Inspiration from balance : when the day = night

This week day equalled night.

I see the seasons as sine and cosine waves. Peaks and troughs for different phenomena offset from one another.

At the summer solstice, the hours of day light peak, but the rate of change of day light is zero. Nothing much seems to change.

At this time of year the hours of daylight are only half way between their winter and summer extremes, but the rate of change is at its maximum.

For an instant everything is in balance, when day equals night. But there is no pause. This is also the time of maximum change. We are now moving away from balance at the highest rate of the year.

Close up it is moving rapidly but taking the longview there is dynamic equilibrium.

I find lots I can draw inspiration from in my creative and design work at this time of year.

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The Designer’s Paradox – the key to unlocking the brief

Oliver Broadbent miming weighing up different factors to illustrate the concept of the Designer's Paradox

For me the Designer’s Paradox is a key concept in helping people understand what the process of design is. The term was coined by my colleague at Think Up Ed McCann.

The Designer’s Paradox states that the client doesn’t know what they want until they know what they can have

Ed McCann – see Think Up (2018). Conceptual Design for Structural Engineers (online) – notes and resources. Available here [Accessed: January 2021].

In this post I’ll explain why I think this observation is so useful and how we can use it.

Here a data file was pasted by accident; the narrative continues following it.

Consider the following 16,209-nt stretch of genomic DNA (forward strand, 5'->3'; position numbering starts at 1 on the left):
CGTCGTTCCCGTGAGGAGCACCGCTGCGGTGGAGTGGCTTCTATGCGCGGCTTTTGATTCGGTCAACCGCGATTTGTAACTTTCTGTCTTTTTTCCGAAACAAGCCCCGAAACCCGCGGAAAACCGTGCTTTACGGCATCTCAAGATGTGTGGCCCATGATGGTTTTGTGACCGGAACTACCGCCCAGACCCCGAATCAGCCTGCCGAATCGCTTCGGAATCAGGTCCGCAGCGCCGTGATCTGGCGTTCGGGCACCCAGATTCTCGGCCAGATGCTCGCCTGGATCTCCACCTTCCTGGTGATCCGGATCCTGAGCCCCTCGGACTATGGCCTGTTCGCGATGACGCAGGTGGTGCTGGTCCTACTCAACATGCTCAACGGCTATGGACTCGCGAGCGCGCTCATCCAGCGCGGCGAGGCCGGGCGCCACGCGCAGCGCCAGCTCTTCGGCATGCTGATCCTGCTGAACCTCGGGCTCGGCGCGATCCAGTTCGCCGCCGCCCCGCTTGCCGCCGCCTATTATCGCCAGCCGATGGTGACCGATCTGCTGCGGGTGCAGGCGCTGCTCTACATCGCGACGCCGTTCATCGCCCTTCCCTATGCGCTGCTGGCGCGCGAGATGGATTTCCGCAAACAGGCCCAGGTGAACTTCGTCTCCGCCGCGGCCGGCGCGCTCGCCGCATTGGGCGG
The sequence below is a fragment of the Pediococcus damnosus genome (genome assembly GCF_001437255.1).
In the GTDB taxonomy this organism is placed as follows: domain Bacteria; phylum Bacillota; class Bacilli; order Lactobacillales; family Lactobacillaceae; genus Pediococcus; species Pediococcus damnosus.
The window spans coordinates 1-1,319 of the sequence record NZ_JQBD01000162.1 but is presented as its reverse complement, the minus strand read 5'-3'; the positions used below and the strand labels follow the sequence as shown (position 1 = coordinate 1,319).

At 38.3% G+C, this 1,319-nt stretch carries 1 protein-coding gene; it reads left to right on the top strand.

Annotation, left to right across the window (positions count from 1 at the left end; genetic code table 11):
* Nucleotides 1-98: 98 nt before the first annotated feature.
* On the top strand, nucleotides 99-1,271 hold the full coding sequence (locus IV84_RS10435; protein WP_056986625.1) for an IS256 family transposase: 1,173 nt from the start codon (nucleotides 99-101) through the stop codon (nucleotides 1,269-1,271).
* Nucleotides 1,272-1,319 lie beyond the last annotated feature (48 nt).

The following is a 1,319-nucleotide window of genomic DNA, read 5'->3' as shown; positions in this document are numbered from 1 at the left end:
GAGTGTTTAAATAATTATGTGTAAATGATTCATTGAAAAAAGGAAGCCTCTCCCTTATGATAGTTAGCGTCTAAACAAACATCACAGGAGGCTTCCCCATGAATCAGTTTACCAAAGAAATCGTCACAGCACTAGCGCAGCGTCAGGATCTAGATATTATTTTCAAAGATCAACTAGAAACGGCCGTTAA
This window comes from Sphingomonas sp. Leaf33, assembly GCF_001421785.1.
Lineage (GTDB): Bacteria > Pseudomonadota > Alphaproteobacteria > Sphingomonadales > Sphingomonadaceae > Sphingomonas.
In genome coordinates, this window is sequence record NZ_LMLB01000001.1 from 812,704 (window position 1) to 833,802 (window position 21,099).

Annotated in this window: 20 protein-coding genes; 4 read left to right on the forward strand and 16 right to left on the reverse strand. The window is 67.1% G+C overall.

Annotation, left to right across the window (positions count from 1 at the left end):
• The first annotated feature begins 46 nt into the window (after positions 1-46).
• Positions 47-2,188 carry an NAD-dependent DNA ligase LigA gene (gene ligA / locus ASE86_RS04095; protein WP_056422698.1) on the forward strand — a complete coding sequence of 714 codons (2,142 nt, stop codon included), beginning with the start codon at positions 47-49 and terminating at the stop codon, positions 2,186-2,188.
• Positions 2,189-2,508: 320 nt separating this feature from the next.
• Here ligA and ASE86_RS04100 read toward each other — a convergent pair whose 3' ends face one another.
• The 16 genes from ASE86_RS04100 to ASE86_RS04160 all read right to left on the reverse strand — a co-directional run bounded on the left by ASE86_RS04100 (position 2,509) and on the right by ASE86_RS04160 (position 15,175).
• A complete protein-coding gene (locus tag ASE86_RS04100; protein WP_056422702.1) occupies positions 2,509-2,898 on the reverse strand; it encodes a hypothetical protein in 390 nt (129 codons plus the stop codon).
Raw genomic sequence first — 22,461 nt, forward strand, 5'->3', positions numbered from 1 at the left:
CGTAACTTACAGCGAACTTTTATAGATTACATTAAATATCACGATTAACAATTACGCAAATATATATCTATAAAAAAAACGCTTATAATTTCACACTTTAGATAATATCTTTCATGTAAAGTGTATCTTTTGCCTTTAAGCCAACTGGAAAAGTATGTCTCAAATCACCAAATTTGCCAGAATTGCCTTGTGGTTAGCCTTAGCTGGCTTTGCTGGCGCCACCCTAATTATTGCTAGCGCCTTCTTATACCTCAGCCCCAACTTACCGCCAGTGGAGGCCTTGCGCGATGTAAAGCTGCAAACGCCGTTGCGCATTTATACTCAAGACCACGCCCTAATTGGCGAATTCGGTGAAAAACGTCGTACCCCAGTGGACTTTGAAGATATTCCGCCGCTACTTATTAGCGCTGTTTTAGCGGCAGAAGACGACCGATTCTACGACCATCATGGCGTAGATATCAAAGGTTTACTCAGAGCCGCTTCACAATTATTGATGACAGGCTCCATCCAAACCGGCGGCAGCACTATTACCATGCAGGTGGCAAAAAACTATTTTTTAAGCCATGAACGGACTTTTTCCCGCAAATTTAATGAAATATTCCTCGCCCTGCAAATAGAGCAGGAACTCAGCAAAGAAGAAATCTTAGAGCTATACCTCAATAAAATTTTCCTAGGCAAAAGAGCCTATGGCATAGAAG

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How do you know if your idea is any good?

I regularly ask this question on my ‘How to Have Better Ideas’ workshops (the sequel to ‘How to Have Ideas’). It’s a short question that triggers a wide range of answers. But the one I am looking for is this:

‘A good idea is one that meets the brief’

My aim is marrying up the brief and the idea. I want to emphasise that the two should match. If the idea doesn’t meet the brief, then we have three consequences:

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The email that knocks out creative surplus

You are in a state of flow. The next action flows from the previous. You are in the moment. Then boom, in comes an email that sets off a chain reaction of anxiety and worry. At least that’s what just happened to me. Your creative surplus – time and attention – gets burned on managing your personal response to that email. You are back to zero. What do you do next?

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